Tuesday, March 15, 2022 / 10:16 AM / by Coronation Research / Header Image Credit: Getty
Last year the Nigerian mutual fund industry suffered its first contraction in five years with its total assets under management (AUM) contracting by 10.6%. So far this year, by contrast, its total AUM have risen by 4.3%. The prospects for the rest of the year look good. What is driving flows out of and back into - mutual funds?
Last week, the exchange rate at the Investors and Exporters Window (I&E Window) strengthened by 0.04% to N416.50/US$1. Elsewhere, the foreign exchange (FX) reserves of the Central Bank of Nigeria (CBN) declined by 0.29% to US$39.75bn, the lowest level since 14 February 2022. Nevertheless, we maintain our view that the CBN's position is strong as the level of FX reserves remains high in the long-term context. Hence, it seems likely that stability will be maintained in the I&E and NAFEX rates in the medium term.
Bonds & T-bills
Last week, trading in the Federal Government of Nigeria (FGN) bond secondary market was bullish as the average benchmark yield declined by 17bps to close at 10.43%. Notably, the yield on the 3-year (-23bps to 7.29%), 7-year (-18bps to 10.12%) and 10-year (-30bps to 10.42%) bonds tightened. Nevertheless, we expect a rise in bond yields over the medium term owing to an expected increase in domestic borrowing by the FGN.
Activity in the Treasury Bill (T-Bill) secondary market was mixed as investor attention shifted to the T-bill primary auction. The average benchmark yield for T-bills was flat at 3.41%. However, the yield on the 335-day T-bill gained 2bps to close at 3.99%. At the primary auction, the Debt Management Office (DMO) allotted N236.53bn (US$568.59m) worth of bills across all tenors. Demand was strong, as a total subscription of N482.90bn was recorded, implying a bid-to-offer ratio of 5.13x (vs 5.22x at the previous auction). As a result, the rate on the 91-day bill fell 49bps to 1.75%, the lowest level since 28 April 2021, while the rate on the 182-day shed 2bps to 3.28%. At the long end, the rate on the 364-day bill fell by 25bps to 4.10% the lowest level since 24 February 2021. This week, the Debt Management Office is expected to roll over N58.04bn worth of maturities at the T-bill PMA. Elsewhere, the average yield for OMO bills rose by 61bps to 3.92%; the yield on the 207-day OMO bill remained flat at 4.18%.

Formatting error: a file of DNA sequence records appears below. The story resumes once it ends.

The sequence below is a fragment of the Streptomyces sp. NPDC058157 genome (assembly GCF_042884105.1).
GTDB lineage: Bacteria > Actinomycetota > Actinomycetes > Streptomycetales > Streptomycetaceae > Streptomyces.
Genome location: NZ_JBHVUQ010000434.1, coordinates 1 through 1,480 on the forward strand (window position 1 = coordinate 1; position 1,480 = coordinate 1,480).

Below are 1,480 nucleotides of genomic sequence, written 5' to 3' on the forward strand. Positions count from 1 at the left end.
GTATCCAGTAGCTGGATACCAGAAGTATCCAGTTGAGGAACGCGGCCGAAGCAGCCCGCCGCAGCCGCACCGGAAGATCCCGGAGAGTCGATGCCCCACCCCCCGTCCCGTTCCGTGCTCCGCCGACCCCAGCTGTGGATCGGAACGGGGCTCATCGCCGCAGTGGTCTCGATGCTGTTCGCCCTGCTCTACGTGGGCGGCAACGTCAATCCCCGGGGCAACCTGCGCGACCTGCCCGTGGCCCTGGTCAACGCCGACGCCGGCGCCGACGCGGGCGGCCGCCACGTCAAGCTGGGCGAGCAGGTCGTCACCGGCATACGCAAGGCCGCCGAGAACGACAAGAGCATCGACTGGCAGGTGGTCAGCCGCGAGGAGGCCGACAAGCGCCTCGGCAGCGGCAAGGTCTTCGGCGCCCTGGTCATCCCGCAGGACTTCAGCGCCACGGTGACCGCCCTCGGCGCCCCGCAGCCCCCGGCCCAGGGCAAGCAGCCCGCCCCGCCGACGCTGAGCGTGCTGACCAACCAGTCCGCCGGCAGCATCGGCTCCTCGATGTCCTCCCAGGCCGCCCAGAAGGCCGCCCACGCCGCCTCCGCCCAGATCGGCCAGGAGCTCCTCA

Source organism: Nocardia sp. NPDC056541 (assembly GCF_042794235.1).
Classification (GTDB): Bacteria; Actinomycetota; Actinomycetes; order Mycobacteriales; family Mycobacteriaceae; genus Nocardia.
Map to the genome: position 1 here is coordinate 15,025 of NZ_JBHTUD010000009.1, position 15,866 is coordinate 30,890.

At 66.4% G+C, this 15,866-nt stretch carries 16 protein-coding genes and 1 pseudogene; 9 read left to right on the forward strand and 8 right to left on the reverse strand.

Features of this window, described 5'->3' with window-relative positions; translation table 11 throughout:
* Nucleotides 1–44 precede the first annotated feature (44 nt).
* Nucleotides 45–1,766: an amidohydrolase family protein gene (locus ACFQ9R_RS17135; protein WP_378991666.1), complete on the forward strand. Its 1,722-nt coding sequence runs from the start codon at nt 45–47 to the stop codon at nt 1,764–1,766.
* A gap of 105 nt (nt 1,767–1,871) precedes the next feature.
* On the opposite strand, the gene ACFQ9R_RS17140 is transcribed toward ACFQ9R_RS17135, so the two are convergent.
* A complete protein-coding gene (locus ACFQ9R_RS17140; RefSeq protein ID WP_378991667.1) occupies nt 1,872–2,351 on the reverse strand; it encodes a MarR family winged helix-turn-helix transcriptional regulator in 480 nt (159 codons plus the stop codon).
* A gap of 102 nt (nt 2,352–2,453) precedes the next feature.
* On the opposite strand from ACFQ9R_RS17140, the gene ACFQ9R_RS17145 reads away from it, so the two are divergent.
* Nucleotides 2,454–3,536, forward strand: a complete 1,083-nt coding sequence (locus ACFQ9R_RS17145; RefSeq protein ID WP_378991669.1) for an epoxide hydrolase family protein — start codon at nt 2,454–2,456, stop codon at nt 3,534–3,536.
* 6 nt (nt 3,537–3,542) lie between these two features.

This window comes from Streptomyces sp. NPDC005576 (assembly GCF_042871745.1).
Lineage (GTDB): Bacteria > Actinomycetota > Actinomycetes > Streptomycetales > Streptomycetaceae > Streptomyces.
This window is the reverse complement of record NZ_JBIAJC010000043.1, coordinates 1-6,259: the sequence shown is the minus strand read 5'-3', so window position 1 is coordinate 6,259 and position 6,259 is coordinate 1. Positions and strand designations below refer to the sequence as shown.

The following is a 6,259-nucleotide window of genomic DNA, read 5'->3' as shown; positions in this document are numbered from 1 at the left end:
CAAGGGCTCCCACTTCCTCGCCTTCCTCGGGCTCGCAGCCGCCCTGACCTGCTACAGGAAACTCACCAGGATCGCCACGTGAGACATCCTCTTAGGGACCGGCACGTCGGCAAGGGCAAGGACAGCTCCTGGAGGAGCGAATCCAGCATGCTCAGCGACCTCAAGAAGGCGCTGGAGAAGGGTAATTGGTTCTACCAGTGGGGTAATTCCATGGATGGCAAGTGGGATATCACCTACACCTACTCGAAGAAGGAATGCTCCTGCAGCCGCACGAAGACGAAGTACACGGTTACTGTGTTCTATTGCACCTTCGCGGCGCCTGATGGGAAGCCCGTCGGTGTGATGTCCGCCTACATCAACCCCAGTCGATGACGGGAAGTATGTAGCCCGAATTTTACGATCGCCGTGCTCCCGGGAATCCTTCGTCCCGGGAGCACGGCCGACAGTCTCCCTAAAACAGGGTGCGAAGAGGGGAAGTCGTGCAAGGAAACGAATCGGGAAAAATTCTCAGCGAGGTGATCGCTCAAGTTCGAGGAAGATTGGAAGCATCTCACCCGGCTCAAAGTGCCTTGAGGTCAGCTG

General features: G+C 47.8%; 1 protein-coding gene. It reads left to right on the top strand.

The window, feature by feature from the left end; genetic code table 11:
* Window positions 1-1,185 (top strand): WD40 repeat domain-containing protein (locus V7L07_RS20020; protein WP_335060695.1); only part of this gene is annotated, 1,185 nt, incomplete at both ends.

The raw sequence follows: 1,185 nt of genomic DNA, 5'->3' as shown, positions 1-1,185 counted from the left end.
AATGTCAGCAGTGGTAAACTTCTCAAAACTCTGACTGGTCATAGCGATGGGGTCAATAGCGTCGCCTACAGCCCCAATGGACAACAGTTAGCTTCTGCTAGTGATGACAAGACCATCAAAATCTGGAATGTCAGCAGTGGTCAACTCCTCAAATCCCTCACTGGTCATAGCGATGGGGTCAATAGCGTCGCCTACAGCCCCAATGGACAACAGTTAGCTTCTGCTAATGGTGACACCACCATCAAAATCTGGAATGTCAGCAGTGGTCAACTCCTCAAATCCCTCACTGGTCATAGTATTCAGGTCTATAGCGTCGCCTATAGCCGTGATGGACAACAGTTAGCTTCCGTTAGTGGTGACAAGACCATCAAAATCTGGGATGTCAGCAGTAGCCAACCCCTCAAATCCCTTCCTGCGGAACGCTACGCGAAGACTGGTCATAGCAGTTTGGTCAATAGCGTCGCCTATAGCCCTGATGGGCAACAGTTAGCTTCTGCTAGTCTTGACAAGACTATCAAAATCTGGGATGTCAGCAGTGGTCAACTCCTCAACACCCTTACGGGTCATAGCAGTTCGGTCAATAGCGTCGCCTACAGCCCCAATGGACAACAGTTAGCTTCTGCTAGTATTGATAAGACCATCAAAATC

Last week, the price of Brent rose to as high as US$130.15/bbl, the highest point in over eight years, before settling 4.61% lower, w/w, at US$112.67/bbl. The loss marked the most significant weekly decline since the week ended 26 November 2021. Nevertheless, Brent is up 44.86% year-to-date and has traded at an average of US$94.20/bbl, 32.88% higher than the average of US$70.89/bbl in 2021.